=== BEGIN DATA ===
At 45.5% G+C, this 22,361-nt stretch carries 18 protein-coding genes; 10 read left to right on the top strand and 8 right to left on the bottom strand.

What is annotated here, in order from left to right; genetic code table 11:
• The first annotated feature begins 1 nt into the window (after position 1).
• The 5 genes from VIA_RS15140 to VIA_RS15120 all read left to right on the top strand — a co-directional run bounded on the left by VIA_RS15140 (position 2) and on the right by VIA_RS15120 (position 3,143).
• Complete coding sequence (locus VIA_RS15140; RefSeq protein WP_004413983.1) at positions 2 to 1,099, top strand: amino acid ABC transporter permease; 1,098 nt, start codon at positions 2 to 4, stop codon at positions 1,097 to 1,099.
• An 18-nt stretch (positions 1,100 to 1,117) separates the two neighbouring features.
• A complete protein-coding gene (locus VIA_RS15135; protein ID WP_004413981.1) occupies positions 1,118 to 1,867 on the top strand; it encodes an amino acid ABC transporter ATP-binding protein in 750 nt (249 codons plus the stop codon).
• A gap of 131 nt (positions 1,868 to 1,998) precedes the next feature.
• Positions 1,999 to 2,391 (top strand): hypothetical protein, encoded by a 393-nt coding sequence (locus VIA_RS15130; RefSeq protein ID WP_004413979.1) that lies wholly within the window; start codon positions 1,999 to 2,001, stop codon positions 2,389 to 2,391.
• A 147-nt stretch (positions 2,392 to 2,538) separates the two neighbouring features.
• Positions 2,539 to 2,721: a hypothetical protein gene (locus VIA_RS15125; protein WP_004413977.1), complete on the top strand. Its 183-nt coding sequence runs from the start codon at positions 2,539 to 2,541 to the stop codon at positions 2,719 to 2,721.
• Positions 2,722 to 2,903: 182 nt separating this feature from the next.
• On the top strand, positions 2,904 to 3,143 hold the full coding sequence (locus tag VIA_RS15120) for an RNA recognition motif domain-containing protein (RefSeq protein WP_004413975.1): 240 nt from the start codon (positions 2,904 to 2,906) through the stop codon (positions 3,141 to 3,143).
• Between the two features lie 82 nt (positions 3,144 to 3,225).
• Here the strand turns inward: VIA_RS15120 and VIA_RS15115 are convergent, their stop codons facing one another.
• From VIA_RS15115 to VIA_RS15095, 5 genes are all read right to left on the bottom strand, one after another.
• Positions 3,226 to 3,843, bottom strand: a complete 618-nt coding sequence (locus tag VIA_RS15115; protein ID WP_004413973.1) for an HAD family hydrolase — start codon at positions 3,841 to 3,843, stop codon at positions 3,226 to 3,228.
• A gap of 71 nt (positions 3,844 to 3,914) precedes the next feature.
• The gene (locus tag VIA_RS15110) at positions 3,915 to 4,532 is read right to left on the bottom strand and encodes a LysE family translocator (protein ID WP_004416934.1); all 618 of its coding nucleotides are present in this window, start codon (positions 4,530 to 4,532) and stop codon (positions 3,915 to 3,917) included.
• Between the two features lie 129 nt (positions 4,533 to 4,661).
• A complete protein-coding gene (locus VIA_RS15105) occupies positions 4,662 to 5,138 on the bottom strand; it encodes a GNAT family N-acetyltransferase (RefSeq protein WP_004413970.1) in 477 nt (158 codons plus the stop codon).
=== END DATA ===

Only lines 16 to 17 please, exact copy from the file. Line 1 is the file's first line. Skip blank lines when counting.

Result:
• From VIA_RS15115 to VIA_RS15095, 5 genes are all read right to left on the bottom strand, one after another.
• Positions 3,226 to 3,843, bottom strand: a complete 618-nt coding sequence (locus tag VIA_RS15115; protein ID WP_004413973.1) for an HAD family hydrolase — start codon at positions 3,841 to 3,843, stop codon at positions 3,226 to 3,228.